ship since the early days of the invasion of the Soviet Union in Afghanistan when American support for the myriad of mujahadeen fighters effectively secured the independence of this country from the Soviet sphere. American support for the mujahadeen – both covert and overt - culminated in the withdrawal of Soviet forces in 1989 and US support during this period of heightened tensions during the Cold War remains quite ironic in light of present circumstances and the aftermath of 9/11. Seeking to provide a thorough and in-depth introduction to the complex American-Afghan relationship, this essay will summarise the most important features of Afghanistan in society and politics and those which are affecting American relations to it. We will then analyse what still are the main US aims in its relations to Afghanistan. We will apply this analysis to the general aims into wider US grand strategy in the twenty-first century. We will also analyse key features of US relations to Afghanistan in the post-Cold War period and explore how the Obama administration presently changing or carrying these policies on. This brief will explore the key choices to be made by the US Administration and look at the main issues and positions on US policy towards Afghanistan. Finally, we will make key recommendations of current US policy towards Afghanistan and while being prescriptive in nature, will argue for alternative policies which can be pursued (Strayer 1998).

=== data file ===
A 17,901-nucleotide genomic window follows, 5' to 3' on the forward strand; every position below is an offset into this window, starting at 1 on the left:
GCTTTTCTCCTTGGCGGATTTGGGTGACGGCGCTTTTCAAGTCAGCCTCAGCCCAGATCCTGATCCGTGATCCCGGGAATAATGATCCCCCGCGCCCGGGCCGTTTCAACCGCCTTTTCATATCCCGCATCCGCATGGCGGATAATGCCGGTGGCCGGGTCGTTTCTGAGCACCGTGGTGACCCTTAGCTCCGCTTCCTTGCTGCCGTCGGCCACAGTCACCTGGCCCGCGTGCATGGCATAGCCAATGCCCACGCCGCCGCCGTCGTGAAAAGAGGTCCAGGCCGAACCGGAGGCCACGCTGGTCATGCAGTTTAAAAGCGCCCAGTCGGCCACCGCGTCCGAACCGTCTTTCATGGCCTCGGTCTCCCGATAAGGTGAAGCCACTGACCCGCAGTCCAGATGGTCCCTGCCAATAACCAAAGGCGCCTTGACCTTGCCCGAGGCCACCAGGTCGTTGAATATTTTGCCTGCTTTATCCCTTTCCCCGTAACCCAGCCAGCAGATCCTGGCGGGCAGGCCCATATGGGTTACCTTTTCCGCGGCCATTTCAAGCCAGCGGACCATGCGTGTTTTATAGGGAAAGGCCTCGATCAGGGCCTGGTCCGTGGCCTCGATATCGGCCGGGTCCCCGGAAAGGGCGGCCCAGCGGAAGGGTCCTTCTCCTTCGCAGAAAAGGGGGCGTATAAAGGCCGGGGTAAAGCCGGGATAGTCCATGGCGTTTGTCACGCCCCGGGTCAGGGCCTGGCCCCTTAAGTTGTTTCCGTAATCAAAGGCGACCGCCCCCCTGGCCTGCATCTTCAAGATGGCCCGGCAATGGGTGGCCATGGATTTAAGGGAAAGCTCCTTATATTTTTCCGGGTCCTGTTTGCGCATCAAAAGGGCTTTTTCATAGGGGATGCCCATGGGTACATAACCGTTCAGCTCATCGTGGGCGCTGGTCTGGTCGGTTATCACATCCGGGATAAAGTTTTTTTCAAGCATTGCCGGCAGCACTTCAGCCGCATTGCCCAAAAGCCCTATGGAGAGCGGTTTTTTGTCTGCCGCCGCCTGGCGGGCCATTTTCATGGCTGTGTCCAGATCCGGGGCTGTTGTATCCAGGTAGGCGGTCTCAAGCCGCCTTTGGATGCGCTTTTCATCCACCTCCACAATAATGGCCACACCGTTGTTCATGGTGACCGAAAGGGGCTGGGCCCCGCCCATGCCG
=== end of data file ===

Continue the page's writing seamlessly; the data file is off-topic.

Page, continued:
The US military presence in Afghanistan remains controversial, both at home and abroad, but incredibly important in light of the unique social situation in what is arguably one of the most underdeveloped countries in the world. Warlordism, economic stagnation and endemic fighting over the course of the past century and a half have relegated Afghanistan to the ranks of some of the poorest and wretched countries on earth. By arguing that Afghanistan is “wretched” one is obviously making a value judgment but what is